This column is dedicated to featuring those bands that arenÁ¢€â„¢t household names but, to my ears, should be.
Growing up in a small town in southern Michigan, the closest major city was Chicago. We were still a good two hours away, though, so it was with great inconsistency that my little bedside transistor radio picked up Chicago rock powerhouse WLS (home of legendary rock DJ Larry Lujack). During the fateful summer of ’79, while Cheap Trick enjoyed their first taste of national and international success, another Chicago band was also ruling the Windy City airwaves.
That band was Off Broadway, and the song was “Stay in Time,” the first single from their Atlantic Records debut, On. Comprised of simple elements Á¢€” as is the case with all great rock songs Á¢€” there was something about “Stay in Time” that was nevertheless unlike anything else.
Off Broadway, 1978
It was with some difficulty that I finally tracked down a copy of On in late 1980 or early ’81, and from the moment it landed on my turntable, it would be months before I listened to anything else.
Since this was waaaaay before the Internet, and since little attention was being paid to Off Broadway in the major rock magazines, the only thing I really knew about them was they freakin’ rocked. By the time I discovered On, they had already issued a second album, Quick Turns, which had fared poorly and led to their dismissal from the Atlantic roster.
A year or so later, without knowing Off Broadway had broken up, I read a rundown of the local Chicago scene in an issue of Trouser Press and learned that the band’s singer, Cliff Johnson, was in a new band called U.S.S.A. with bassist Pete Comita, whose recent tenure in Cheap Trick had been short-lived. (Comita replaced original bassist Tom Petersson in 1980. He cowrote the song “Reach Out,” a highlight of the successful Heavy Metal soundtrack.) The idea of members of my two favorite bands joining forces was almost too much for me to process.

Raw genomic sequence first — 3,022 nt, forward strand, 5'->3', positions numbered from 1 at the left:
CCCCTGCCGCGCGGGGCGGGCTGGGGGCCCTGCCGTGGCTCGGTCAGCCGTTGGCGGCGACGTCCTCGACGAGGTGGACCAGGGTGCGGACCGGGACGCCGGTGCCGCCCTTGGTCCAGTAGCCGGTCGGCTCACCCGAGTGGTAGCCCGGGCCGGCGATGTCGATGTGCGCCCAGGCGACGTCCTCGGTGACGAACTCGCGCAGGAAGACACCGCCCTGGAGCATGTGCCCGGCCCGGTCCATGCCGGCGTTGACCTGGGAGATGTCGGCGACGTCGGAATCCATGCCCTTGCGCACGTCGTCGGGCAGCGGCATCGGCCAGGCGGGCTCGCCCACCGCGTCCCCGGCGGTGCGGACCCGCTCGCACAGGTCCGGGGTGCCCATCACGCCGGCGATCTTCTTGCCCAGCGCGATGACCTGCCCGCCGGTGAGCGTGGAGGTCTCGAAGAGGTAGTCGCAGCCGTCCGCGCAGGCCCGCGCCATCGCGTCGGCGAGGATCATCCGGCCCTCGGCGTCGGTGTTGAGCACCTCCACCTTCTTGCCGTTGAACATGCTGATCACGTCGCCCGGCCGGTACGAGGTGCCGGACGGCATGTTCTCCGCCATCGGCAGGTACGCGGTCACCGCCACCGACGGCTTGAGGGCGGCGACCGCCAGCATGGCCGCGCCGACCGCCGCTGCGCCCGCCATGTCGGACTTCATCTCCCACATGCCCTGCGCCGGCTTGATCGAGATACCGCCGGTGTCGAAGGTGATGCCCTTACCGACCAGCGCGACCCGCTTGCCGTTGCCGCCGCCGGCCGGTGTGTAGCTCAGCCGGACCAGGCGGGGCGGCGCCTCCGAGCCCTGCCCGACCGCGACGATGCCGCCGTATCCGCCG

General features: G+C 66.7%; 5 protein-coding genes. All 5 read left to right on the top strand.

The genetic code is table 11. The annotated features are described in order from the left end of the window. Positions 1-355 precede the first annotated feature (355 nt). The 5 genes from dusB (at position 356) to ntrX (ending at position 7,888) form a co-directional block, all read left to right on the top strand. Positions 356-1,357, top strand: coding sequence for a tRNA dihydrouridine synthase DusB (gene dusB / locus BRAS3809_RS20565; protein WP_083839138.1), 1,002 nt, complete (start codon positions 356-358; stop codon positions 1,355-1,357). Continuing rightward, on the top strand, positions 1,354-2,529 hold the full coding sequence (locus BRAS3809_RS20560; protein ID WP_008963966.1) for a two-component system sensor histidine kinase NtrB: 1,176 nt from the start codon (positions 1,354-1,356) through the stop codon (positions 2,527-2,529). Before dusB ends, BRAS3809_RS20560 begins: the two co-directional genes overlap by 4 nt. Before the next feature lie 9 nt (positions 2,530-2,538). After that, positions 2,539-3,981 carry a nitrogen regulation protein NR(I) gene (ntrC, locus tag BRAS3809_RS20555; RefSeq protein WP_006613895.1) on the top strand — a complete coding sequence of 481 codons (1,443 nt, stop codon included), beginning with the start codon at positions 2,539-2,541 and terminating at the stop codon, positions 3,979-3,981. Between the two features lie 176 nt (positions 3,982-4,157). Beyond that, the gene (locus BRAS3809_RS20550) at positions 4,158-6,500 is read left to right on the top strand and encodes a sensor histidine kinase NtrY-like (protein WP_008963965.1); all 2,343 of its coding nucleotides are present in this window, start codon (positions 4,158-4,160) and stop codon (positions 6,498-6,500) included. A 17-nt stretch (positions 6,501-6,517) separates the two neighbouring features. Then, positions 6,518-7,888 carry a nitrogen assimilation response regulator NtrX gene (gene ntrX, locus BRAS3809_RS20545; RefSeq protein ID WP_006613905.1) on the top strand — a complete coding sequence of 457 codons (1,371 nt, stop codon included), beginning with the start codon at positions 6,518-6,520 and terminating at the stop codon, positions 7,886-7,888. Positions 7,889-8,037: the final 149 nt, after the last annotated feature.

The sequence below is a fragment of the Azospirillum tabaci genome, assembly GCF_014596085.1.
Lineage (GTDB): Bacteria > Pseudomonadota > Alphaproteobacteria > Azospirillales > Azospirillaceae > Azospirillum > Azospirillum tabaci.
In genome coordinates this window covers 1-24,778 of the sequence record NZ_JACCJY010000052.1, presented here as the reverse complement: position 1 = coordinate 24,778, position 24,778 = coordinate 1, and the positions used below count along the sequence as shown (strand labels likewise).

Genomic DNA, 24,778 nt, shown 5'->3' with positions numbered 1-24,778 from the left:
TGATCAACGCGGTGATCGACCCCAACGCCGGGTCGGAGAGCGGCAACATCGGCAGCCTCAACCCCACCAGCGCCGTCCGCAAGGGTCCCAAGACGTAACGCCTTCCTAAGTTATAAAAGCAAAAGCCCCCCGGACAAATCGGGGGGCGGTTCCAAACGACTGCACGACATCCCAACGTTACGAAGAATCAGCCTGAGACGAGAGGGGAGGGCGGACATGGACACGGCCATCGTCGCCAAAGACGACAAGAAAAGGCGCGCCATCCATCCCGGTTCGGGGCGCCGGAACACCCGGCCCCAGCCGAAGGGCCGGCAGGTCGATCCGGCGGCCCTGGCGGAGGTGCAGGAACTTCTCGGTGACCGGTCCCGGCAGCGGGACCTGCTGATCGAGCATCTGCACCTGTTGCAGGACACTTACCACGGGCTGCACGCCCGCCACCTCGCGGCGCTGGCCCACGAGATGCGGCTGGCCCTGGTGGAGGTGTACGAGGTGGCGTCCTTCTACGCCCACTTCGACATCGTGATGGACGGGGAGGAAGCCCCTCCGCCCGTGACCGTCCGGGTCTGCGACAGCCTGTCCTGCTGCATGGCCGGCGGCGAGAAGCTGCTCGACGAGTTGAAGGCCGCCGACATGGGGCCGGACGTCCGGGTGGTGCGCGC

And it would get better.
When my brother and I went to see Cheap Trick at the intimate Morris Civic Auditorium in South Bend, Indiana, in the fall of ’82, we had no idea what was in store for us. As was often the case back then, the opening act wasn’t announced ahead of time. A band that didn’t look anything like Cheap Trick meandered onstage and, within seconds, started performing a riveting version of “Stay in Time.” My brother and I quickly put two and two together and damn near shat our pants.
For the next 45 minutes we were in absolute awe. Cliff Johnson sang every song as if his life depended on it, careening wildly about the stage, half clown, half rock star.
And then it was over. U.S.S.A. and Cliff Johnson dropped off the face of the earth.
Fast-forward to 1993: I’m living in Chicago and playing the local club circuit. I get a phone call from a booking agent asking if my band wants to open for Off Broadway.
Come again? Did you just say “Off Broadway”?
Off Broadway, 1996
Needless to say, after years of admiring them from afar, I couldn’t wait to get through my own band’s set to catch Off Broadway. Knowing that it had been a good decade and change since the band last played a gig, I wasn’t expecting miracles, but what I heard and saw that night was a band that sounded just as good as they did on the albums I knew by heart, if not better. I watched with tears in my fucking eyes, it was that good.
And you know what? Almost 15 years after that fateful night, Off Broadway is still rocking the Chicago scene as convincingly as any band you’ll ever see.